Fresh off his highly successful features of the early 70s (THE LAST PICTURE SHOW, WHAT’S UP DOC?, and PAPER MOON), Bogdanovich decided to try his hand at the Hollywood musical. Despite featuring Burt Reynolds and Cybill Shepherd, the music of Cole Porter, and sumptuous production values, it was a box office failure, not least of all because of Bogdanovich’s daring decision to record the songs live on-set, despite his stars’ lack of polished musical talent. As a result the film is rarely revived – but it’s nevertheless a fascinating experiment, one Bogdanovich continues to proclaim a personal favorite among his films. These extremely rare screenings are not to be missed!
Martin Scorsese: NEW YORK, NEW YORK
1977, 155 minutes, 35mm. With Liza Minnelli and Robert De Niro.
“Scorsese’s tribute/parody/critique of the MGM musical is a razor sharp dissection of both meeting-cute romances and rags-to-riches biopics, as it charts the traumatic love affair between irresponsible but charming jazz saxophonist De Niro (dubbed by George Auld) and mainstream singer Minnelli. On an emotional level, the film is a powerhouse, offering some of the most convincingly painful rows ever shot; as a depiction of changes in American music and the entertainment world, it is accurate and evocative; and as a commentary on showbiz films, it’s a stunner, sounding echoes of Minnelli’s own mother [Judy Garland]’s movies and career.” –Geoff Andrew, TIME OUT FILM GUIDE
Sidney Lumet: THE WIZ
1978, 134 minutes, 35mm. With Diana Ross, Michael Jackson, Lena Horne, and Richard Pryor.
With the climactic Emerald City number shot on location at the World Trade Center, featuring 400 dancers, 1,200 costumes, and a grand synthesis of disco and Busby Berkeley, Sidney Lumet’s adaptation of the 1975 Broadway hit was one of the most expensive movie musicals ever produced (and a lavish flop). Dorothy (Diana Ross), the Scarecrow (Michael Jackson), Tin Man (Nipsey Russell), and Lion (Ted Ross) journey through an endearingly dated dystopian vision of New York-as-Oz, where the Cyclone encircles the Chrysler Building and subway platforms come to menacing life. Screenwriter Joel Schumacher and Ross, both adherents of the Human Potential Movement, ensured that Dorothy’s yellow-brick road to enlightenment fit the New Age doctrine of self-actualization.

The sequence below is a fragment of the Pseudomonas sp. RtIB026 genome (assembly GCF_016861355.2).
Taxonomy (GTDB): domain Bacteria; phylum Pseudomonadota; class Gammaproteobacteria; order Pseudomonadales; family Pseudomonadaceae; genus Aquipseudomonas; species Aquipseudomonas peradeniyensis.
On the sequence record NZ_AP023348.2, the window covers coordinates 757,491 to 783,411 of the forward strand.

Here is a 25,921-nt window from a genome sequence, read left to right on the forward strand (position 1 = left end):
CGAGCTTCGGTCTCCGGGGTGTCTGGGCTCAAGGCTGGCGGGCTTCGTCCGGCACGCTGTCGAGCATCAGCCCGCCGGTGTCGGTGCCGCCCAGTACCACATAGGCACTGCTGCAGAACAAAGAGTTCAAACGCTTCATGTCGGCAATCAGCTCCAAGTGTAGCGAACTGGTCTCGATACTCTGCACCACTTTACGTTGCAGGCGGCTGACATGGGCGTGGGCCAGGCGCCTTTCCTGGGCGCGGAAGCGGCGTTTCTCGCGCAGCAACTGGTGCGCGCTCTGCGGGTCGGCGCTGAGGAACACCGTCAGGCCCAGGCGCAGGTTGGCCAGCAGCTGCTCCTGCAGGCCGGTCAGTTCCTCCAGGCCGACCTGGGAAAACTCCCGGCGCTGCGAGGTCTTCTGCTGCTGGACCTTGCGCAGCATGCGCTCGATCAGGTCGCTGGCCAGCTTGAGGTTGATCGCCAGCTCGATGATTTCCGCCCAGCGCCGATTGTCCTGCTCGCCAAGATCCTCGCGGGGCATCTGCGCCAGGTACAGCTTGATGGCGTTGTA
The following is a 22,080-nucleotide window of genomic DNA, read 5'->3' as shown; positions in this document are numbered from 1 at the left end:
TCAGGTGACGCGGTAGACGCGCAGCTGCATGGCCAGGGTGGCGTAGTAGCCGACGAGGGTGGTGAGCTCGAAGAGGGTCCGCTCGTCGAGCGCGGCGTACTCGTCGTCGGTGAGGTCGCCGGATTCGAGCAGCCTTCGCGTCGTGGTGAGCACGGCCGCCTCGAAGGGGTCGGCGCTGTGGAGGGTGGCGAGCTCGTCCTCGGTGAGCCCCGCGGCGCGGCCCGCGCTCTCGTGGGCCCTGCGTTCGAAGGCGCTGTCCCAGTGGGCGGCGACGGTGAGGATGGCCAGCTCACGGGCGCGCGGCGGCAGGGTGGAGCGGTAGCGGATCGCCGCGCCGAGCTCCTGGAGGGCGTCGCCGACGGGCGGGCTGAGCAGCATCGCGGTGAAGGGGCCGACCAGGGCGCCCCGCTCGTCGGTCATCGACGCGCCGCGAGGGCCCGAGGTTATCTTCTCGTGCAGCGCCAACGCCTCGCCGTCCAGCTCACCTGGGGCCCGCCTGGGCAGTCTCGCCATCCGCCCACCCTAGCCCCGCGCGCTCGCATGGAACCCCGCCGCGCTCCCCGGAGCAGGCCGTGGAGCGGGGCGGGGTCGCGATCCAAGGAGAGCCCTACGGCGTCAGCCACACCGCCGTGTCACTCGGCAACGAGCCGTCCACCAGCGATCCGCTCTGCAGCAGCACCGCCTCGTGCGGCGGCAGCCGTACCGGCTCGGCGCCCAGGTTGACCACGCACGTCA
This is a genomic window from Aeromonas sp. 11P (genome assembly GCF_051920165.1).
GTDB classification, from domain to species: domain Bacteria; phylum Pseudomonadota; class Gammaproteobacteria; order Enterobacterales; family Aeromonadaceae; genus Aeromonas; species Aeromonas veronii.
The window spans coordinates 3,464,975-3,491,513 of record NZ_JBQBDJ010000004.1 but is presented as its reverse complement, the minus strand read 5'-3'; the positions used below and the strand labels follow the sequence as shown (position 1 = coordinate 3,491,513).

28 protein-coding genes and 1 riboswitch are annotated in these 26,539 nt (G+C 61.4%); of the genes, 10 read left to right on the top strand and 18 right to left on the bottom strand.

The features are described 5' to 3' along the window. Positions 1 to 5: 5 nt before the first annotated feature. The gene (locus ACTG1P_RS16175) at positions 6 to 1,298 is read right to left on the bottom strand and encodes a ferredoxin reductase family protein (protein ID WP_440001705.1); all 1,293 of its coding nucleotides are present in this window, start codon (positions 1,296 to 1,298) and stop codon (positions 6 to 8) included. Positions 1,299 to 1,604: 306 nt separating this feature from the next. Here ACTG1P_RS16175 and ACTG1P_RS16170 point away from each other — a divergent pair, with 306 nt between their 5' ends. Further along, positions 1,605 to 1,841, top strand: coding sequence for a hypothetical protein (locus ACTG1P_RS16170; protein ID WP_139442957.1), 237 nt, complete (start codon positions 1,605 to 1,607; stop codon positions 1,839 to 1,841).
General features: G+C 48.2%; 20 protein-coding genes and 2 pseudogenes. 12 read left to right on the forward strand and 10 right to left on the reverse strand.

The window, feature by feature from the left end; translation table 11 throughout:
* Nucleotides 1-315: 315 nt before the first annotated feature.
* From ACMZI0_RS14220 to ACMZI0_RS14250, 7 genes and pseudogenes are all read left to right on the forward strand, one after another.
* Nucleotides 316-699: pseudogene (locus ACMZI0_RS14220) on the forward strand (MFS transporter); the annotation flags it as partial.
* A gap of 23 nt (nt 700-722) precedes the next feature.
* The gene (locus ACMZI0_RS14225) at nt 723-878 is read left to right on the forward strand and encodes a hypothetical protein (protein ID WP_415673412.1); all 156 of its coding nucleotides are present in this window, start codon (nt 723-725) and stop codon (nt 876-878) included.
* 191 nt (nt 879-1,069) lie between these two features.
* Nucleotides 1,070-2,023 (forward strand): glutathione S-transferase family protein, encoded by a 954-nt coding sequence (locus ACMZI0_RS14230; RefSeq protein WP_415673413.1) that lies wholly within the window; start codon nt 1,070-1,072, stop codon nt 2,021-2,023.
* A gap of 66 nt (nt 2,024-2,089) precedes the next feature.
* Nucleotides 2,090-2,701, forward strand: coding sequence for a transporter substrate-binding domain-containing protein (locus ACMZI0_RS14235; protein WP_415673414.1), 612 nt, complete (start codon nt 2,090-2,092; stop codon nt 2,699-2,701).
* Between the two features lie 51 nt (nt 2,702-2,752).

Allan Arkush: ROCK ‘N’ ROLL HIGH SCHOOL
1979, 93 minutes, 35mm. With P.J. Soles, Mary Woronov, Paul Bartel, and Joey/Johnny/Dee Dee Ramone. Archival print courtesy of The UCLAFilm & Television Archive.
As new principal Miss Togar says, “The minute there’s not ateacher in the room the entire school erupts into a shameless display of adolescent abandon!” Initially conceived by Roger Corman as DISCO HIGH SCHOOL, Alan Arkush rejiggered the project for the Ramones, who wrote “Rock ‘n’ Roll High School” and “I Want You Around” for the soundtrack. (Dee Dee complained that Arkush made them look “like Martians.”)
“Underneath its chipper, anything-for-a-laugh grin, ROCK ‘N’ ROLL is as subversive as teen movies get, with an ending that, for all its absurdity, is still surprisingly shocking. It’s hard to imagine a similar conclusion being shot today.” –Zack Handlen, THE ONION
Bob Fosse: ALL THAT JAZZ
1979, 123 minutes, 35mm. With Roy Scheider and Jessica Lange.
“It’s showtime!” You can almost hear Roy Scheider’s arteries hardening as he plays Joe Gideon, the autobiographical stand-in for choreographer-director Bob Fosse, who imagines his own death as a grand production number in this poison-pen love letter to show business. A steadydiet of pharmaceuticals, booze, and Alka Seltzer fuels Gideon through mass-auditions, dance studio, editing booth, and sexual assignations. Fosse’s subject here is attrition – lithe young up-and-comers glide everywhere around the decrepit Gideon, as the insistent tick-tick of the beat on the bravura “On Broadway” sounds the countdown to collapse.
Herbert Ross: PENNIES FROM HEAVEN
1981, 108 minutes, 35mm. With Steve Martin, Bernadette Peters, and Christopher Walken.
Dennis Potter’s Depression-set 1978 BBC miniseries introduced a Brechtian concept of the author’s own invention: characters break from their ostensible reality to lip-synch to period recordings. The American version, from Potter’s own script, counterbalances the concept’s cynicism with the song-and-dance razmatazz of director Ross. Steve Martin’s unhappily married traveling sheet-music salesman seduces small-town schoolteacher Bernadette Peters, who becomes the complicit co-star of his daydreams (in one stunningscene, they supplant Astaire and Rogers on a movie screen). Juxtaposing themass-market fantasies of Hollywood and Tin Pin Alley to naked human desperation, PENNIES never cheapens the medium’s emotional power. Accordion Man Vernel Bagneris’s dancing to the title song is “voluptuously masochistic” (Kael), and the strip-tease pickup of Chris Walken’s prancing pimp is a classic of cabaret irony.